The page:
The Lowdown: In a season of relative unknowns in Division 3, the Wildcats of Lee dominated Western Mass again, albeit to nobody's surprise. Puncutated by wins over Division 1 finalist Amherst and Division 3 juggernaut Sabis (which was averaging nearly 70 points per game before falling in the D3 West final to Lee), the Wildcats are at it again with that famously dogged press of theirs. Always undersized yet always relentless, they blitzed Pentucket a year ago on the DCU floor en route to their sixth state title in 20 years, and could be up to their same old tricks tomorrow morning. St. Mary's, meanwhile, has size all over the place, led by the senior "Twin Towers" of 6-foot-2 center Tori Faieta and 5-foot-11 forward Cassi Amenta. The Spartans beat Lee a month ago, 71-60, in a tournament just before the start of the MIAA playoffs.
Hall's Pick: History says to never take Lee lightly -- no matter what shape or size it comes in. But unfortunately, there is just too much size to be accounted for on St. Mary's side of things. Not that they're unbeatable, but I just think the Spartans will control the glass. St. Mary's, 50-45.

The Lowdown: Another matchup that on paper looks uneven, the Whitinsville Christian Crusaders boast plenty of size behind 6-foot-9 Hans Miersma, who dominated Lenox in Wednesday night's Central/West semifinal. Meanwhile, Watertown's tallest player is 6-foot-3 senior forward Connor Stockdale -- whom head coach Steve Harrington likens to another point guard on the floor -- and Marco Coppola, one of the state's leading scorers with 25 points per game. Whitinsville excels in the 2-3 zone but isn't afraid to quickly drop it and play straight man should they get into early trouble. But this is Harrington's Raiders, which means you're likely to see four things: weakside post, four out, pick and roll, perimeter shots. In other words, don't take the Raiders lightly, especially if they don't try to challenge Miersma immediately at the rim.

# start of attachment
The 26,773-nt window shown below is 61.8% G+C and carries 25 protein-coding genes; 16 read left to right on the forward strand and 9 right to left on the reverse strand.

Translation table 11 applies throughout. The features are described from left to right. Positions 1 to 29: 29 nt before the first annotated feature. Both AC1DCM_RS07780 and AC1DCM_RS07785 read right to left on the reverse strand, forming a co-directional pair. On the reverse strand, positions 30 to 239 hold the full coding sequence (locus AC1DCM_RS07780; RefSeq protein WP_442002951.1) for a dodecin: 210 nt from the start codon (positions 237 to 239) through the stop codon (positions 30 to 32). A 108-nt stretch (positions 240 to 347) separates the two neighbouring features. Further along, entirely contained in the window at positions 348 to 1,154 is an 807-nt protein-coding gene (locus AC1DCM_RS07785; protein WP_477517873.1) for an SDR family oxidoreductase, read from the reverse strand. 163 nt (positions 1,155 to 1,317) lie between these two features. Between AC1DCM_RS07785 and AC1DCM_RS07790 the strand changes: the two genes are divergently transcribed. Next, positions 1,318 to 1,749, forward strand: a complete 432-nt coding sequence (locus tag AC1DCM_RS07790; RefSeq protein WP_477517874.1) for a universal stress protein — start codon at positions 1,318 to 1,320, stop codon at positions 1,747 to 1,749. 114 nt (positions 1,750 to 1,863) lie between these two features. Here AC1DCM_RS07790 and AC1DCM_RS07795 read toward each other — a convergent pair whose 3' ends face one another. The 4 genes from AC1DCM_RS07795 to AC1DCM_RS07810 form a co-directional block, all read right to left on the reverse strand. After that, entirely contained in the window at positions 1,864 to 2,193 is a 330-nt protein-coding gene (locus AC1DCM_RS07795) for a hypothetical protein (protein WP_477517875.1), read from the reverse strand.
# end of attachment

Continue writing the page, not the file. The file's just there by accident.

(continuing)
Hall's Pick: The tale of the tape favors Whitinsville, just based on the size it wields in the frontcourt. But Steve Harrington is one of the best coaches in New England, and you can guarantee he's going to draw up a hell of a game plan to try and neutralize the size advantage. Whitinsville Christian, 65-64.